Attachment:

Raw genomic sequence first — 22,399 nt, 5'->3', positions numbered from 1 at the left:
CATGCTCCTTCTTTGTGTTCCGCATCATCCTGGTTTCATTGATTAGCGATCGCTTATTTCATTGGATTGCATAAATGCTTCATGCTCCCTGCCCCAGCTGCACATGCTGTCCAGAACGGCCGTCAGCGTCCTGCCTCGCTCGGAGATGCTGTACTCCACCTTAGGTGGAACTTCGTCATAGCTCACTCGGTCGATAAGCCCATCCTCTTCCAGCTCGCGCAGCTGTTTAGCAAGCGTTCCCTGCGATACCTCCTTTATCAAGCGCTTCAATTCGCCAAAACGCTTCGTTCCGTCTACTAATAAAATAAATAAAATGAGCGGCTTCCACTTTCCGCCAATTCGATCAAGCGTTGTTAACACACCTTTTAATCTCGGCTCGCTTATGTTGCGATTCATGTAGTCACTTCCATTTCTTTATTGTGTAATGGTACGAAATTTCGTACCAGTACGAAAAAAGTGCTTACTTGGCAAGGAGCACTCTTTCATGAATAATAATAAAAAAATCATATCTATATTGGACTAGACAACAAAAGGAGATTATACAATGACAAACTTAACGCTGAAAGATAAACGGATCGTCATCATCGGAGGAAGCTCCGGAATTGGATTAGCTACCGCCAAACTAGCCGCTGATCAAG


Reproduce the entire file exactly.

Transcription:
Raw genomic sequence first — 22,399 nt, 5'->3', positions numbered from 1 at the left:
CATGCTCCTTCTTTGTGTTCCGCATCATCCTGGTTTCATTGATTAGCGATCGCTTATTTCATTGGATTGCATAAATGCTTCATGCTCCCTGCCCCAGCTGCACATGCTGTCCAGAACGGCCGTCAGCGTCCTGCCTCGCTCGGAGATGCTGTACTCCACCTTAGGTGGAACTTCGTCATAGCTCACTCGGTCGATAAGCCCATCCTCTTCCAGCTCGCGCAGCTGTTTAGCAAGCGTTCCCTGCGATACCTCCTTTATCAAGCGCTTCAATTCGCCAAAACGCTTCGTTCCGTCTACTAATAAAATAAATAAAATGAGCGGCTTCCACTTTCCGCCAATTCGATCAAGCGTTGTTAACACACCTTTTAATCTCGGCTCGCTTATGTTGCGATTCATGTAGTCACTTCCATTTCTTTATTGTGTAATGGTACGAAATTTCGTACCAGTACGAAAAAAGTGCTTACTTGGCAAGGAGCACTCTTTCATGAATAATAATAAAAAAATCATATCTATATTGGACTAGACAACAAAAGGAGATTATACAATGACAAACTTAACGCTGAAAGATAAACGGATCGTCATCATCGGAGGAAGCTCCGGAATTGGATTAGCTACCGCCAAACTAGCCGCTGATCAAG